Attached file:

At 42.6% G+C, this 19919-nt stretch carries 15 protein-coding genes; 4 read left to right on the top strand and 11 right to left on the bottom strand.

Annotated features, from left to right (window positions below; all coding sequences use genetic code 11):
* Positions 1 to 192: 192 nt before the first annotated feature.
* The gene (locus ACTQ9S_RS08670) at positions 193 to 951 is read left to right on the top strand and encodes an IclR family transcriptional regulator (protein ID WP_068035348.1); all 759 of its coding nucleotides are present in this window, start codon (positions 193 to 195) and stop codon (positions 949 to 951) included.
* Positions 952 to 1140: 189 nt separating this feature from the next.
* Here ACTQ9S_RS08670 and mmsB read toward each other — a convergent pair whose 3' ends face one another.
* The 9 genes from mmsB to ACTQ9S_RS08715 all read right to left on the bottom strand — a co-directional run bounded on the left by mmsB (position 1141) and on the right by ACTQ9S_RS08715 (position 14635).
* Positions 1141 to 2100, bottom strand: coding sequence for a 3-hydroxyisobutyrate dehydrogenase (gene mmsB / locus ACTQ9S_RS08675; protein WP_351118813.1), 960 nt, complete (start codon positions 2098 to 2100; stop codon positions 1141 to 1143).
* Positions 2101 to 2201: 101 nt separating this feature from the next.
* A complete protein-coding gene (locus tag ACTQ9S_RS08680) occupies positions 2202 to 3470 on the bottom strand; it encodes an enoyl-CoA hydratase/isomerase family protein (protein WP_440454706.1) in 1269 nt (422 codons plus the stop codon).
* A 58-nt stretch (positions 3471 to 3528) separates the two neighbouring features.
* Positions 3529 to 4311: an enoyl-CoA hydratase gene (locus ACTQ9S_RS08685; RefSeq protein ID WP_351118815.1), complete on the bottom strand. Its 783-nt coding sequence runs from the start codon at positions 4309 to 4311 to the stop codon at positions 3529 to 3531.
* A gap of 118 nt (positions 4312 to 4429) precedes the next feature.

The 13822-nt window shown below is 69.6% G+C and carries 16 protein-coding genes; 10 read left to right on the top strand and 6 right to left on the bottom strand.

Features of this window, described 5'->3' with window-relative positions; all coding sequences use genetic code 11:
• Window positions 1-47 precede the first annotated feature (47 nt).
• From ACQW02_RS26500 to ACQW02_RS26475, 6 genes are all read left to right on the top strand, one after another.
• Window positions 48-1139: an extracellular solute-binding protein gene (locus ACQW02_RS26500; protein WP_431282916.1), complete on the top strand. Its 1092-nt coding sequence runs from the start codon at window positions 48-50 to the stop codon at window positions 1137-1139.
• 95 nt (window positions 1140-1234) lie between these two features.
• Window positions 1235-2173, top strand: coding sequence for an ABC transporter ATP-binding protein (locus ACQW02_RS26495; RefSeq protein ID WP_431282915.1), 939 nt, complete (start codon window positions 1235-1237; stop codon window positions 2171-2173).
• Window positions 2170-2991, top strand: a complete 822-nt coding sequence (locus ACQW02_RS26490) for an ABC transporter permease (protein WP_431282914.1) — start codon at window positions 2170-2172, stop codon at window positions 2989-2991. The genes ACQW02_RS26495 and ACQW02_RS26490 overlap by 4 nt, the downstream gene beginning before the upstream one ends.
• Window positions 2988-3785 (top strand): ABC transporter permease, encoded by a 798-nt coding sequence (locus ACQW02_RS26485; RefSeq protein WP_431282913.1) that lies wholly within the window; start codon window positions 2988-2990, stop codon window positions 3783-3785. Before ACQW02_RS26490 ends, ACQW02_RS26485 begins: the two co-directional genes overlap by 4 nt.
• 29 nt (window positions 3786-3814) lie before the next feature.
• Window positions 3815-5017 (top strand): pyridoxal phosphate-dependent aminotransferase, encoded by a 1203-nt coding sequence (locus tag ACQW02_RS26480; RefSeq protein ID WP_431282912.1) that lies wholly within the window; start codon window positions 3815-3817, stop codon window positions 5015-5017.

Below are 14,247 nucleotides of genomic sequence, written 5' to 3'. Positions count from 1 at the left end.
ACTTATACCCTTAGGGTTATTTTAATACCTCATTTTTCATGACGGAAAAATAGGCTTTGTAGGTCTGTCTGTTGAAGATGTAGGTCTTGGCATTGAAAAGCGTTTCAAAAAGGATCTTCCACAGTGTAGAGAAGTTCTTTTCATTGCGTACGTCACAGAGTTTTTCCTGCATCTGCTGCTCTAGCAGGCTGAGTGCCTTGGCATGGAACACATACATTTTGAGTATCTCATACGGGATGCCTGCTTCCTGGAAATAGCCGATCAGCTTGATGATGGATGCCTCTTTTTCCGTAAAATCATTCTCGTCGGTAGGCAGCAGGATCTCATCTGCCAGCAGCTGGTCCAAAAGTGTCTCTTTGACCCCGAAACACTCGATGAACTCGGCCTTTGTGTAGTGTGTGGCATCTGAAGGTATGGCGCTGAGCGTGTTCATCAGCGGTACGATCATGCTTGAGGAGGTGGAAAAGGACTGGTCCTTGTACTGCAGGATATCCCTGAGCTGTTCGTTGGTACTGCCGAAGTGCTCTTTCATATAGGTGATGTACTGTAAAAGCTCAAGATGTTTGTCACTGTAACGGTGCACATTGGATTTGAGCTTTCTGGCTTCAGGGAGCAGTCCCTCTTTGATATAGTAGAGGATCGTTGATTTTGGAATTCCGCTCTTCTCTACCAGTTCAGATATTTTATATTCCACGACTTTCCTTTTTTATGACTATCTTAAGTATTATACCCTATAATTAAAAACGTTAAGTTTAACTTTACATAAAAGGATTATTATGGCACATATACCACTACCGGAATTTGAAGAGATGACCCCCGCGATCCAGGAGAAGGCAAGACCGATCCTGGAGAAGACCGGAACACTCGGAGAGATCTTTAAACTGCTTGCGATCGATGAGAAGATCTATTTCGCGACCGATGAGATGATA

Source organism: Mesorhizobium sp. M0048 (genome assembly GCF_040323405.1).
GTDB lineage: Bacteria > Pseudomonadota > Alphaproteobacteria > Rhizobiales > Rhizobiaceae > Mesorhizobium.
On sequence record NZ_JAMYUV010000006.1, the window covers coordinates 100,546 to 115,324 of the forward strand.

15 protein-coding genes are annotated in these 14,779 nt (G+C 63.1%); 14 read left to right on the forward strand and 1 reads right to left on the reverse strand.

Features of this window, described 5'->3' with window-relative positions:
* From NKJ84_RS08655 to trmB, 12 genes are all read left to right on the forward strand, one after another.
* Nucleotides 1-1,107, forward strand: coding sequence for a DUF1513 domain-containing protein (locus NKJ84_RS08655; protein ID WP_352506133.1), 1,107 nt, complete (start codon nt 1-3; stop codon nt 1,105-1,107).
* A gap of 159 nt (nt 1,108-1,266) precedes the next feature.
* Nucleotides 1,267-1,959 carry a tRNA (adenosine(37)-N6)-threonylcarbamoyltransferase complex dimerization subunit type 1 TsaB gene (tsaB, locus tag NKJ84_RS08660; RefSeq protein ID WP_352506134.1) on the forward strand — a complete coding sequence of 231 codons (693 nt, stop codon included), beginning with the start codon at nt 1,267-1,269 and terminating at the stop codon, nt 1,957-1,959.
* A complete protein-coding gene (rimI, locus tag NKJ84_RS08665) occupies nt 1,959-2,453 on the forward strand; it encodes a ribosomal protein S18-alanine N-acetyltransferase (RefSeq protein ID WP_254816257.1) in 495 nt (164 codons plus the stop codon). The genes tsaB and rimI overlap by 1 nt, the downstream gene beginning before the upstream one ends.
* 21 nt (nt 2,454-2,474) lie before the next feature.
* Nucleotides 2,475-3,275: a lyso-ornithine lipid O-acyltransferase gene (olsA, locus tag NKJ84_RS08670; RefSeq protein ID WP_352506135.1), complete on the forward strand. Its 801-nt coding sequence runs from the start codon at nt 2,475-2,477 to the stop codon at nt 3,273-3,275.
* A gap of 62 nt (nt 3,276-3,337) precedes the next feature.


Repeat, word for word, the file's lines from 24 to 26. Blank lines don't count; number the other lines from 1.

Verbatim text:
• Window positions 3815-5017 (top strand): pyridoxal phosphate-dependent aminotransferase, encoded by a 1203-nt coding sequence (locus tag ACQW02_RS26480; RefSeq protein ID WP_431282912.1) that lies wholly within the window; start codon window positions 3815-3817, stop codon window positions 5015-5017.

Below are 14,247 nucleotides of genomic sequence, written 5' to 3'. Positions count from 1 at the left end.
ACTTATACCCTTAGGGTTATTTTAATACCTCATTTTTCATGACGGAAAAATAGGCTTTGTAGGTCTGTCTGTTGAAGATGTAGGTCTTGGCATTGAAAAGCGTTTCAAAAAGGATCTTCCACAGTGTAGAGAAGTTCTTTTCATTGCGTACGTCACAGAGTTTTTCCTGCATCTGCTGCTCTAGCAGGCTGAGTGCCTTGGCATGGAACACATACATTTTGAGTATCTCATACGGGATGCCTGCTTCCTGGAAATAGCCGATCAGCTTGATGATGGATGCCTCTTTTTCCGTAAAATCATTCTCGTCGGTAGGCAGCAGGATCTCATCTGCCAGCAGCTGGTCCAAAAGTGTCTCTTTGACCCCGAAACACTCGATGAACTCGGCCTTTGTGTAGTGTGTGGCATCTGAAGGTATGGCGCTGAGCGTGTTCATCAGCGGTACGATCATGCTTGAGGAGGTGGAAAAGGACTGGTCCTTGTACTGCAGGATATCCCTGAGCTGTTCGTTGGTACTGCCGAAGTGCTCTTTCATATAGGTGATGTACTGTAAAAGCTCAAGATGTTTGTCACTGTAACGGTGCACATTGGATTTGAGCTTTCTGGCTTCAGGGAGCAGTCCCTCTTTGATATAGTAGAGGATCGTTGATTTTGGAATTCCGCTCTTCTCTACCAGTTCAGATATTTTATATTCCACGACTTTCCTTTTTTATGACTATCTTAAGTATTATACCCTATAATTAAAAACGTTAAGTTTAACTTTACATAAAAGGATTATTATGGCACATATACCACTACCGGAATTTGAAGAGATGACCCCCGCGATCCAGGAGAAGGCAAGACCGATCCTGGAGAAGACCGGAACACTCGGAGAGATCTTTAAACTGCTTGCGATCGATGAGAAGATCTATTTCGCGACCGATGAGATGATA